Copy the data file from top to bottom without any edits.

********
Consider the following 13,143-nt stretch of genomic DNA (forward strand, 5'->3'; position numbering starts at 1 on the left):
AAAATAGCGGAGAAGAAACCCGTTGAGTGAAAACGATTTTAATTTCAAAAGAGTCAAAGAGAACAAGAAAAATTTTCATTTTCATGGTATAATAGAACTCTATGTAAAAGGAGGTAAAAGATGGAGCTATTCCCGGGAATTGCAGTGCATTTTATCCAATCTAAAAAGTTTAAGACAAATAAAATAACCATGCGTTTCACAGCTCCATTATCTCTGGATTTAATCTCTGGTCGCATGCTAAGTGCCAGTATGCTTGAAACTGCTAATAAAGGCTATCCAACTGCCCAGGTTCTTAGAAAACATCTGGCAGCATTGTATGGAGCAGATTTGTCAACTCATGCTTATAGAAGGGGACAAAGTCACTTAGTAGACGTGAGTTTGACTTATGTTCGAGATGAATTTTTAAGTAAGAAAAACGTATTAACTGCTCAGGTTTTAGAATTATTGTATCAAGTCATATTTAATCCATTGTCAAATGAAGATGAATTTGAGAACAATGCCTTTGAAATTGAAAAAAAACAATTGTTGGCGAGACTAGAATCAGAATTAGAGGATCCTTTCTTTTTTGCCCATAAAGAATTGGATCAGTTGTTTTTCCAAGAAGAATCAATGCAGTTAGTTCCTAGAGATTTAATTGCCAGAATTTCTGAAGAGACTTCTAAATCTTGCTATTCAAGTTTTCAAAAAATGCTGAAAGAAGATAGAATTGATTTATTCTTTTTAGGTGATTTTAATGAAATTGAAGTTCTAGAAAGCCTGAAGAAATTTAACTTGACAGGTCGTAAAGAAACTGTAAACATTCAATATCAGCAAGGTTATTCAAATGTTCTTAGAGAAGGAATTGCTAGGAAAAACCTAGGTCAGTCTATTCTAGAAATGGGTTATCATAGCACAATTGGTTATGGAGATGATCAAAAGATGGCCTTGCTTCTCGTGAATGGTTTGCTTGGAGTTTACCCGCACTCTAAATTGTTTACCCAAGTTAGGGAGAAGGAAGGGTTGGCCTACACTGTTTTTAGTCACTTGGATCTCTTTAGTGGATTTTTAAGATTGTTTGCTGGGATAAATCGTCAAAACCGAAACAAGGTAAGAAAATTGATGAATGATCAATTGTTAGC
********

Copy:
Consider the following 13,143-nt stretch of genomic DNA (forward strand, 5'->3'; position numbering starts at 1 on the left):
AAAATAGCGGAGAAGAAACCCGTTGAGTGAAAACGATTTTAATTTCAAAAGAGTCAAAGAGAACAAGAAAAATTTTCATTTTCATGGTATAATAGAACTCTATGTAAAAGGAGGTAAAAGATGGAGCTATTCCCGGGAATTGCAGTGCATTTTATCCAATCTAAAAAGTTTAAGACAAATAAAATAACCATGCGTTTCACAGCTCCATTATCTCTGGATTTAATCTCTGGTCGCATGCTAAGTGCCAGTATGCTTGAAACTGCTAATAAAGGCTATCCAACTGCCCAGGTTCTTAGAAAACATCTGGCAGCATTGTATGGAGCAGATTTGTCAACTCATGCTTATAGAAGGGGACAAAGTCACTTAGTAGACGTGAGTTTGACTTATGTTCGAGATGAATTTTTAAGTAAGAAAAACGTATTAACTGCTCAGGTTTTAGAATTATTGTATCAAGTCATATTTAATCCATTGTCAAATGAAGATGAATTTGAGAACAATGCCTTTGAAATTGAAAAAAAACAATTGTTGGCGAGACTAGAATCAGAATTAGAGGATCCTTTCTTTTTTGCCCATAAAGAATTGGATCAGTTGTTTTTCCAAGAAGAATCAATGCAGTTAGTTCCTAGAGATTTAATTGCCAGAATTTCTGAAGAGACTTCTAAATCTTGCTATTCAAGTTTTCAAAAAATGCTGAAAGAAGATAGAATTGATTTATTCTTTTTAGGTGATTTTAATGAAATTGAAGTTCTAGAAAGCCTGAAGAAATTTAACTTGACAGGTCGTAAAGAAACTGTAAACATTCAATATCAGCAAGGTTATTCAAATGTTCTTAGAGAAGGAATTGCTAGGAAAAACCTAGGTCAGTCTATTCTAGAAATGGGTTATCATAGCACAATTGGTTATGGAGATGATCAAAAGATGGCCTTGCTTCTCGTGAATGGTTTGCTTGGAGTTTACCCGCACTCTAAATTGTTTACCCAAGTTAGGGAGAAGGAAGGGTTGGCCTACACTGTTTTTAGTCACTTGGATCTCTTTAGTGGATTTTTAAGATTGTTTGCTGGGATAAATCGTCAAAACCGAAACAAGGTAAGAAAATTGATGAATGATCAATTGTTAGC